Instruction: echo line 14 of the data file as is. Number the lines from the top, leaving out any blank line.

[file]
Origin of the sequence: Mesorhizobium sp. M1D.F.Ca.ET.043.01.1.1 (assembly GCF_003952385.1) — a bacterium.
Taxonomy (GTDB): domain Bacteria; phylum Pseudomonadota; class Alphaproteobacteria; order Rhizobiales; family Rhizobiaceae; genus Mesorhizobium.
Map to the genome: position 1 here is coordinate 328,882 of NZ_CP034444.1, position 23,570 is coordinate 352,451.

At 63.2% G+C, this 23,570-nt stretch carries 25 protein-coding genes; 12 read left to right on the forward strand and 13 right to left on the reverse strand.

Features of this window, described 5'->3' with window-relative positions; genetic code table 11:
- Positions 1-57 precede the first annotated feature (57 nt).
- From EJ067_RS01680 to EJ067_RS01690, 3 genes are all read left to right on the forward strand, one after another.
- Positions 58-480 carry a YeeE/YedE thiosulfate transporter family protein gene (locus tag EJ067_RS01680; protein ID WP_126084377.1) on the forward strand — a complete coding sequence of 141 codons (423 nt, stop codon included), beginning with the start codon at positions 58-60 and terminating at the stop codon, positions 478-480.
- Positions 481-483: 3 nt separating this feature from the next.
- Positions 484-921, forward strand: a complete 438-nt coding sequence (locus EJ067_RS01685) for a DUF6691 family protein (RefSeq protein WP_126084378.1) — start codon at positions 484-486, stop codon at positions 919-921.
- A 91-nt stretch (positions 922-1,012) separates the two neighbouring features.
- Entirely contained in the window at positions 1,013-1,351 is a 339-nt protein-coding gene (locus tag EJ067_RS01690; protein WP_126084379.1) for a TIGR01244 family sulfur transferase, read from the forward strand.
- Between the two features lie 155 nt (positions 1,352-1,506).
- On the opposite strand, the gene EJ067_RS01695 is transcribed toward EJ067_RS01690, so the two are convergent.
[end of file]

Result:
- On the opposite strand, the gene EJ067_RS01695 is transcribed toward EJ067_RS01690, so the two are convergent.